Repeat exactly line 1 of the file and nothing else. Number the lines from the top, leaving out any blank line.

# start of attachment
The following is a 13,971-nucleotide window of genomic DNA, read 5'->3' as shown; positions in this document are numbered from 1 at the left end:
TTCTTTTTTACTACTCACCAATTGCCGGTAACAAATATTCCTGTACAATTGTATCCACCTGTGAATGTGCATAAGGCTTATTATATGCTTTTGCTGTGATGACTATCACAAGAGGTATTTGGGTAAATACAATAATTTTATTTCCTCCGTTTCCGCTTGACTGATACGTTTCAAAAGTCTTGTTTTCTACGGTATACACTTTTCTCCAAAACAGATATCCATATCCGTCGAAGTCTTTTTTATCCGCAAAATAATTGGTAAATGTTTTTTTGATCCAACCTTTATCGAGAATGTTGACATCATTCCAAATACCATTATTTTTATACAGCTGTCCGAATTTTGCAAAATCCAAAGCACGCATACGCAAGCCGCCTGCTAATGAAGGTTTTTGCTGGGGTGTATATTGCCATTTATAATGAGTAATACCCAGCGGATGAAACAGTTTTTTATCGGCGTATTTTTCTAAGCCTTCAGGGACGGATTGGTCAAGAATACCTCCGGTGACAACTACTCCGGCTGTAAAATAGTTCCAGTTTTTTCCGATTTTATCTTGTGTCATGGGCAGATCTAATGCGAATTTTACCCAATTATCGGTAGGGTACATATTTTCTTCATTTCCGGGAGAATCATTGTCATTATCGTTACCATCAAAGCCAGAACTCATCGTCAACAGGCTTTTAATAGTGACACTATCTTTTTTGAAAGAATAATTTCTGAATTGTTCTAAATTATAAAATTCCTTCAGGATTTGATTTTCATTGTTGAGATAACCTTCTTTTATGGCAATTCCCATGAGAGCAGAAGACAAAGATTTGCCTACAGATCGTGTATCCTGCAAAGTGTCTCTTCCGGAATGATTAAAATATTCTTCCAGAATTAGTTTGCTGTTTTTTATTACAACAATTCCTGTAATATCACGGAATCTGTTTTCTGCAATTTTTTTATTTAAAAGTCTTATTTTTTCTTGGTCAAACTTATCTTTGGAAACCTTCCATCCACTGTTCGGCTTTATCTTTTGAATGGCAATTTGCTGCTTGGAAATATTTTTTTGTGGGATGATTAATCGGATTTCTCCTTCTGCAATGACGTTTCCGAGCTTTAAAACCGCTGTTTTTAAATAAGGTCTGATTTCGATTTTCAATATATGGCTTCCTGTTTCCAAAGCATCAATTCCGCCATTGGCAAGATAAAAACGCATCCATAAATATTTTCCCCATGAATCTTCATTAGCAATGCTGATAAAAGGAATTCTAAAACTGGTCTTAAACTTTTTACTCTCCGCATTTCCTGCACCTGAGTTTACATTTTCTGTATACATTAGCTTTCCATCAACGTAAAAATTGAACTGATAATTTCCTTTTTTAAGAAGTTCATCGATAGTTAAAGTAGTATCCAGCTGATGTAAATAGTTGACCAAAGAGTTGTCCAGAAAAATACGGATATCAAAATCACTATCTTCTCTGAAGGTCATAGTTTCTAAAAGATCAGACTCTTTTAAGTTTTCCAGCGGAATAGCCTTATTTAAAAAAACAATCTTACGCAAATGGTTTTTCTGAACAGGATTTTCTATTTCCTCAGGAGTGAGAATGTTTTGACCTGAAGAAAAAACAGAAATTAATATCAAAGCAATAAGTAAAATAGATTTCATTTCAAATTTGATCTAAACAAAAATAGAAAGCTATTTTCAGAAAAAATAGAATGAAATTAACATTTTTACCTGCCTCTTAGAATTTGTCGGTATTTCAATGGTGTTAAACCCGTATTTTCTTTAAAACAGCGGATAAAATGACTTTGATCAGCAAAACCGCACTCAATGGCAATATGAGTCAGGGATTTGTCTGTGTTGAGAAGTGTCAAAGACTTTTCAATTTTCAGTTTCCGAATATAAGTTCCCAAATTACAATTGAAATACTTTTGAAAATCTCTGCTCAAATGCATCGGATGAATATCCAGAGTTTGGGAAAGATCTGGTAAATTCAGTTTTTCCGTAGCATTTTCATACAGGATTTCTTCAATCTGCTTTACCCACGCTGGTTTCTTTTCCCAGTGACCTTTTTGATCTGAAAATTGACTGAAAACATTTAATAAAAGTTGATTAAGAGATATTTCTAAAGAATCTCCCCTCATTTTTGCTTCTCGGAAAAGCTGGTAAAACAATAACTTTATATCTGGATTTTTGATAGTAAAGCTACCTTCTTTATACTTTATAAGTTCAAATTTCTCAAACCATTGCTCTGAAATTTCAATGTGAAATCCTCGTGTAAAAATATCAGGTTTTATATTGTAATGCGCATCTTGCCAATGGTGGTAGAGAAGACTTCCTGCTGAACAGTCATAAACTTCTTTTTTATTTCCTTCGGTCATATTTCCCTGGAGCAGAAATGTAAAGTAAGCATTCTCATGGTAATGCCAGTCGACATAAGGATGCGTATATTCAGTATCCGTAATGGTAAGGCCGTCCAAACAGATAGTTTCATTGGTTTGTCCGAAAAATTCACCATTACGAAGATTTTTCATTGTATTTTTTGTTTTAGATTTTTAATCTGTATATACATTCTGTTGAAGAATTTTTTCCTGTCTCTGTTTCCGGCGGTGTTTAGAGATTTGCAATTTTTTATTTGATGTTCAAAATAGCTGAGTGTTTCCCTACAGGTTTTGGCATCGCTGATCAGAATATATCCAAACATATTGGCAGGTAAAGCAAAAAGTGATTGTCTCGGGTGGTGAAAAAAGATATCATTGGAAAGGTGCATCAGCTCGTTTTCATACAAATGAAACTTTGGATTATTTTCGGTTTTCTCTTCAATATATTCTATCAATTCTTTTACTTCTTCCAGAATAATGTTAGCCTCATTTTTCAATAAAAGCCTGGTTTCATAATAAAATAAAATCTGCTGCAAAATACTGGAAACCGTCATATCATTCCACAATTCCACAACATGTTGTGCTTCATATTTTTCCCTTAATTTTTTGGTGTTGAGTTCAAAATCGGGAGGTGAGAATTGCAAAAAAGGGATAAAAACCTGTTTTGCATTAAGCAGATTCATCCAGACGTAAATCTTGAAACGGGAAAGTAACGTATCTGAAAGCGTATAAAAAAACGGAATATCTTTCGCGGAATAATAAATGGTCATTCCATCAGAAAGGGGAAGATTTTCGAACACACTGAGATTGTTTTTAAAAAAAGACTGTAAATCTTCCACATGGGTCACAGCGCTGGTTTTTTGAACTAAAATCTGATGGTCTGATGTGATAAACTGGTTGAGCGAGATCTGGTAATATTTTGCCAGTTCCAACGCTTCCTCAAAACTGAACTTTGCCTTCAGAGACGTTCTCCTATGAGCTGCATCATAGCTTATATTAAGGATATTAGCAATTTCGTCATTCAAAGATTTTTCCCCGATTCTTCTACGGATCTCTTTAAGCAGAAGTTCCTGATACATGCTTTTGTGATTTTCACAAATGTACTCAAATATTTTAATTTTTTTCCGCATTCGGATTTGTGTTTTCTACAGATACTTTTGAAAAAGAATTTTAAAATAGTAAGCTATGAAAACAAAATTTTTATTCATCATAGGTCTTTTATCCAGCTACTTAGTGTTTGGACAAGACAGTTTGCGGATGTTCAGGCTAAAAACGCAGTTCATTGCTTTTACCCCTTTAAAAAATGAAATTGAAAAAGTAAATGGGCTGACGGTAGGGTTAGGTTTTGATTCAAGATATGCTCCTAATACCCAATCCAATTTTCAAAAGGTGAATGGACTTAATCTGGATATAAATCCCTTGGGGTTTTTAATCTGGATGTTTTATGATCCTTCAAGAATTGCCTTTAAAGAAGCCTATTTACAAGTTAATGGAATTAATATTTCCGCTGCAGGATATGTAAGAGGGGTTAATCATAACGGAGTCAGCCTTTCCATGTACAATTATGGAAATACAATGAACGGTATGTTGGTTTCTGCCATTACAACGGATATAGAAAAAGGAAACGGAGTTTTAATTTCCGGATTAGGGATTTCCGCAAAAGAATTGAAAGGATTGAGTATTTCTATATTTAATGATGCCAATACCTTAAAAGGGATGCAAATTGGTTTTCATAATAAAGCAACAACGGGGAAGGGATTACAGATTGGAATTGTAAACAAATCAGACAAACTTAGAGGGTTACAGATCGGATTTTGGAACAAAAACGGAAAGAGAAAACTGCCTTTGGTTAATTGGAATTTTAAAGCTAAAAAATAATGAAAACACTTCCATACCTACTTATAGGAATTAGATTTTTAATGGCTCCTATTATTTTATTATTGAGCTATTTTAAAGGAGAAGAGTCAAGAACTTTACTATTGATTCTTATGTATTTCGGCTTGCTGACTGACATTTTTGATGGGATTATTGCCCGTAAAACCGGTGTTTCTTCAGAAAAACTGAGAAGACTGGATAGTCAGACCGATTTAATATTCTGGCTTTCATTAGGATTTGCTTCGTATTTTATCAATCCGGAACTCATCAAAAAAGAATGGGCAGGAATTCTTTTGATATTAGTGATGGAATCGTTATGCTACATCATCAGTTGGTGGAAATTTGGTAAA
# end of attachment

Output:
The following is a 13,971-nucleotide window of genomic DNA, read 5'->3' as shown; positions in this document are numbered from 1 at the left end: